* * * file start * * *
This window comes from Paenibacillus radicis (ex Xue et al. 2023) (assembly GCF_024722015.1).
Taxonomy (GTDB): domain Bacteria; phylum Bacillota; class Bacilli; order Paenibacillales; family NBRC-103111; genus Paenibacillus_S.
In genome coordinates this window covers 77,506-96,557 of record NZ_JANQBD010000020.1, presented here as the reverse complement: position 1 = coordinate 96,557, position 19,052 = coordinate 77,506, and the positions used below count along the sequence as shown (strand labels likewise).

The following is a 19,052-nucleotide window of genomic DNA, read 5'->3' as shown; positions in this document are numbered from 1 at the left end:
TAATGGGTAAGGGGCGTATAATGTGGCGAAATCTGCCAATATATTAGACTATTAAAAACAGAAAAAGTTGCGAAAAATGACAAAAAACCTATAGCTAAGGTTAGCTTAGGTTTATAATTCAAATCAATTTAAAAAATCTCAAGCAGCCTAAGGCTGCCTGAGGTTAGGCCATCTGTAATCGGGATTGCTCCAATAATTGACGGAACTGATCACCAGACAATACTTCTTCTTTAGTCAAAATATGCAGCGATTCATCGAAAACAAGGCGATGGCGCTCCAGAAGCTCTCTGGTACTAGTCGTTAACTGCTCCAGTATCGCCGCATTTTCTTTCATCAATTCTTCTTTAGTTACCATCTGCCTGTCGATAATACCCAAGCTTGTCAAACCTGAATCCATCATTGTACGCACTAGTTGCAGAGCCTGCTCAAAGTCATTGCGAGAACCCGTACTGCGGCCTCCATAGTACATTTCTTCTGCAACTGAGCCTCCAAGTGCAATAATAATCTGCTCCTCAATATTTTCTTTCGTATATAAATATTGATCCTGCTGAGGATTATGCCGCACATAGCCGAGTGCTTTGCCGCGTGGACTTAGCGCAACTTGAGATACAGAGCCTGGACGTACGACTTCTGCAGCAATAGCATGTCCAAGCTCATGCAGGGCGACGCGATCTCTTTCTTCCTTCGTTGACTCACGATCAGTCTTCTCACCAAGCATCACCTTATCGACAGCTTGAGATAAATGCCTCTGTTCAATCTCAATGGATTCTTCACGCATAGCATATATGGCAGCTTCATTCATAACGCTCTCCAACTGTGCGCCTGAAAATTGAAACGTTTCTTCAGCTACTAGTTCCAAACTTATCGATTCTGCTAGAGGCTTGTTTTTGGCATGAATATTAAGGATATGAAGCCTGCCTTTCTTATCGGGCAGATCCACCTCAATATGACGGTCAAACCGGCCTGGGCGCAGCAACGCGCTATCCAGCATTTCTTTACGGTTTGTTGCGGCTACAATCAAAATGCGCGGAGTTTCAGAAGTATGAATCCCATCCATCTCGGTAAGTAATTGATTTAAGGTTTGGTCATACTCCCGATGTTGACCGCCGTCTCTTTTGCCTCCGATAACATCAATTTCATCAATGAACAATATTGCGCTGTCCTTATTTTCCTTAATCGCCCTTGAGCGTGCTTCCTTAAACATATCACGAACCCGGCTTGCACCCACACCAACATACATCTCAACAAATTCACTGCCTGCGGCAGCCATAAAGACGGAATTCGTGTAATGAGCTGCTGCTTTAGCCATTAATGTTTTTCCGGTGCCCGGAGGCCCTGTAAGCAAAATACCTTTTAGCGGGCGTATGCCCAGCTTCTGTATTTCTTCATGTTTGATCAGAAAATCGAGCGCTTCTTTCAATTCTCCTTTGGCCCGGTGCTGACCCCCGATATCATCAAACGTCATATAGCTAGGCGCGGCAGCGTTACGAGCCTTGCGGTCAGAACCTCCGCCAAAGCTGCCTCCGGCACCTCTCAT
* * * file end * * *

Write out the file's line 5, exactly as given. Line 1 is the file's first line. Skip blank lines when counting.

TAATGGGTAAGGGGCGTATAATGTGGCGAAATCTGCCAATATATTAGACTATTAAAAACAGAAAAAGTTGCGAAAAATGACAAAAAACCTATAGCTAAGGTTAGCTTAGGTTTATAATTCAAATCAATTTAAAAAATCTCAAGCAGCCTAAGGCTGCCTGAGGTTAGGCCATCTGTAATCGGGATTGCTCCAATAATTGACGGAACTGATCACCAGACAATACTTCTTCTTTAGTCAAAATATGCAGCGATTCATCGAAAACAAGGCGATGGCGCTCCAGAAGCTCTCTGGTACTAGTCGTTAACTGCTCCAGTATCGCCGCATTTTCTTTCATCAATTCTTCTTTAGTTACCATCTGCCTGTCGATAATACCCAAGCTTGTCAAACCTGAATCCATCATTGTACGCACTAGTTGCAGAGCCTGCTCAAAGTCATTGCGAGAACCCGTACTGCGGCCTCCATAGTACATTTCTTCTGCAACTGAGCCTCCAAGTGCAATAATAATCTGCTCCTCAATATTTTCTTTCGTATATAAATATTGATCCTGCTGAGGATTATGCCGCACATAGCCGAGTGCTTTGCCGCGTGGACTTAGCGCAACTTGAGATACAGAGCCTGGACGTACGACTTCTGCAGCAATAGCATGTCCAAGCTCATGCAGGGCGACGCGATCTCTTTCTTCCTTCGTTGACTCACGATCAGTCTTCTCACCAAGCATCACCTTATCGACAGCTTGAGATAAATGCCTCTGTTCAATCTCAATGGATTCTTCACGCATAGCATATATGGCAGCTTCATTCATAACGCTCTCCAACTGTGCGCCTGAAAATTGAAACGTTTCTTCAGCTACTAGTTCCAAACTTATCGATTCTGCTAGAGGCTTGTTTTTGGCATGAATATTAAGGATATGAAGCCTGCCTTTCTTATCGGGCAGATCCACCTCAATATGACGGTCAAACCGGCCTGGGCGCAGCAACGCGCTATCCAGCATTTCTTTACGGTTTGTTGCGGCTACAATCAAAATGCGCGGAGTTTCAGAAGTATGAATCCCATCCATCTCGGTAAGTAATTGATTTAAGGTTTGGTCATACTCCCGATGTTGACCGCCGTCTCTTTTGCCTCCGATAACATCAATTTCATCAATGAACAATATTGCGCTGTCCTTATTTTCCTTAATCGCCCTTGAGCGTGCTTCCTTAAACATATCACGAACCCGGCTTGCACCCACACCAACATACATCTCAACAAATTCACTGCCTGCGGCAGCCATAAAGACGGAATTCGTGTAATGAGCTGCTGCTTTAGCCATTAATGTTTTTCCGGTGCCCGGAGGCCCTGTAAGCAAAATACCTTTTAGCGGGCGTATGCCCAGCTTCTGTATTTCTTCATGTTTGATCAGAAAATCGAGCGCTTCTTTCAATTCTCCTTTGGCCCGGTGCTGACCCCCGATATCATCAAACGTCATATAGCTAGGCGCGGCAGCGTTACGAGCCTTGCGGTCAGAACCTCCGCCAAAGCTGCCTCCGGCACCTCTCAT